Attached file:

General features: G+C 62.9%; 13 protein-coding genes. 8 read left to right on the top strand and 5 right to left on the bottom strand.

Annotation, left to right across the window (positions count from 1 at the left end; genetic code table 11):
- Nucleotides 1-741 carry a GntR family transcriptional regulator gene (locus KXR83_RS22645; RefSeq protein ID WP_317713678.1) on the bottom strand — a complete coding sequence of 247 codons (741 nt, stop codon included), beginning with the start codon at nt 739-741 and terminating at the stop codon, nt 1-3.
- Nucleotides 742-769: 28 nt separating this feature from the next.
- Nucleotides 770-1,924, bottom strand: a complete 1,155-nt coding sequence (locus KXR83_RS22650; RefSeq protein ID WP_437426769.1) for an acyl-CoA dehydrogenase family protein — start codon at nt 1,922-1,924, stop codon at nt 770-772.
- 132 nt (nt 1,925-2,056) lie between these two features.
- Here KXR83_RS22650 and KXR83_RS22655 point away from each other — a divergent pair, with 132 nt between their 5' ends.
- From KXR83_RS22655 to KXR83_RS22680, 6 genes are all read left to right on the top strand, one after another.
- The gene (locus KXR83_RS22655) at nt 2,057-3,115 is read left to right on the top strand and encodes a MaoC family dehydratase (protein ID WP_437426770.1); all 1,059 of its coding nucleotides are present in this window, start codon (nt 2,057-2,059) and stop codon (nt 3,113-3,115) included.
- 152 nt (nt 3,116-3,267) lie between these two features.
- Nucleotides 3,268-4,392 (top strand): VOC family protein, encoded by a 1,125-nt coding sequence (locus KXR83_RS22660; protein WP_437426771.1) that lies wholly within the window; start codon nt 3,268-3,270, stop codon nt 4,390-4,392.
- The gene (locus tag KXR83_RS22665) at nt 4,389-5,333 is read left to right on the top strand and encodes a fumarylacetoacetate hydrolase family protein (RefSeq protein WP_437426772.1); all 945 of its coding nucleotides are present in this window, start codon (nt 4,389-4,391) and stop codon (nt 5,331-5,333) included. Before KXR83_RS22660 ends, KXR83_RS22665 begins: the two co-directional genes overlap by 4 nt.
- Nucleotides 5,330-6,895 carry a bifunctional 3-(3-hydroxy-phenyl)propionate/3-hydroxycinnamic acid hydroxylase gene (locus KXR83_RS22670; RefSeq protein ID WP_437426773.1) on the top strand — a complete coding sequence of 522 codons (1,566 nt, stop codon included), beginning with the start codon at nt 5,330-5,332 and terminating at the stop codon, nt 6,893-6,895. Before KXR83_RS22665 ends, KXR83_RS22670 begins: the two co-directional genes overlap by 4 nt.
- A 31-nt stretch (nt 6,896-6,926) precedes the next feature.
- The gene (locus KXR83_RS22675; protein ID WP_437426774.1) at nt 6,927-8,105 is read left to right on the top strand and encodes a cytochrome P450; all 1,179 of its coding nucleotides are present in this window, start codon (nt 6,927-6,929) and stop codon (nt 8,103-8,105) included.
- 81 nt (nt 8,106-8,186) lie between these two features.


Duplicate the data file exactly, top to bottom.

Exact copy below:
General features: G+C 62.9%; 13 protein-coding genes. 8 read left to right on the top strand and 5 right to left on the bottom strand.

Annotation, left to right across the window (positions count from 1 at the left end; genetic code table 11):
- Nucleotides 1-741 carry a GntR family transcriptional regulator gene (locus KXR83_RS22645; RefSeq protein ID WP_317713678.1) on the bottom strand — a complete coding sequence of 247 codons (741 nt, stop codon included), beginning with the start codon at nt 739-741 and terminating at the stop codon, nt 1-3.
- Nucleotides 742-769: 28 nt separating this feature from the next.
- Nucleotides 770-1,924, bottom strand: a complete 1,155-nt coding sequence (locus KXR83_RS22650; RefSeq protein ID WP_437426769.1) for an acyl-CoA dehydrogenase family protein — start codon at nt 1,922-1,924, stop codon at nt 770-772.
- 132 nt (nt 1,925-2,056) lie between these two features.
- Here KXR83_RS22650 and KXR83_RS22655 point away from each other — a divergent pair, with 132 nt between their 5' ends.
- From KXR83_RS22655 to KXR83_RS22680, 6 genes are all read left to right on the top strand, one after another.
- The gene (locus KXR83_RS22655) at nt 2,057-3,115 is read left to right on the top strand and encodes a MaoC family dehydratase (protein ID WP_437426770.1); all 1,059 of its coding nucleotides are present in this window, start codon (nt 2,057-2,059) and stop codon (nt 3,113-3,115) included.
- 152 nt (nt 3,116-3,267) lie between these two features.
- Nucleotides 3,268-4,392 (top strand): VOC family protein, encoded by a 1,125-nt coding sequence (locus KXR83_RS22660; protein WP_437426771.1) that lies wholly within the window; start codon nt 3,268-3,270, stop codon nt 4,390-4,392.
- The gene (locus tag KXR83_RS22665) at nt 4,389-5,333 is read left to right on the top strand and encodes a fumarylacetoacetate hydrolase family protein (RefSeq protein WP_437426772.1); all 945 of its coding nucleotides are present in this window, start codon (nt 4,389-4,391) and stop codon (nt 5,331-5,333) included. Before KXR83_RS22660 ends, KXR83_RS22665 begins: the two co-directional genes overlap by 4 nt.
- Nucleotides 5,330-6,895 carry a bifunctional 3-(3-hydroxy-phenyl)propionate/3-hydroxycinnamic acid hydroxylase gene (locus KXR83_RS22670; RefSeq protein ID WP_437426773.1) on the top strand — a complete coding sequence of 522 codons (1,566 nt, stop codon included), beginning with the start codon at nt 5,330-5,332 and terminating at the stop codon, nt 6,893-6,895. Before KXR83_RS22665 ends, KXR83_RS22670 begins: the two co-directional genes overlap by 4 nt.
- A 31-nt stretch (nt 6,896-6,926) precedes the next feature.
- The gene (locus KXR83_RS22675; protein ID WP_437426774.1) at nt 6,927-8,105 is read left to right on the top strand and encodes a cytochrome P450; all 1,179 of its coding nucleotides are present in this window, start codon (nt 6,927-6,929) and stop codon (nt 8,103-8,105) included.
- 81 nt (nt 8,106-8,186) lie between these two features.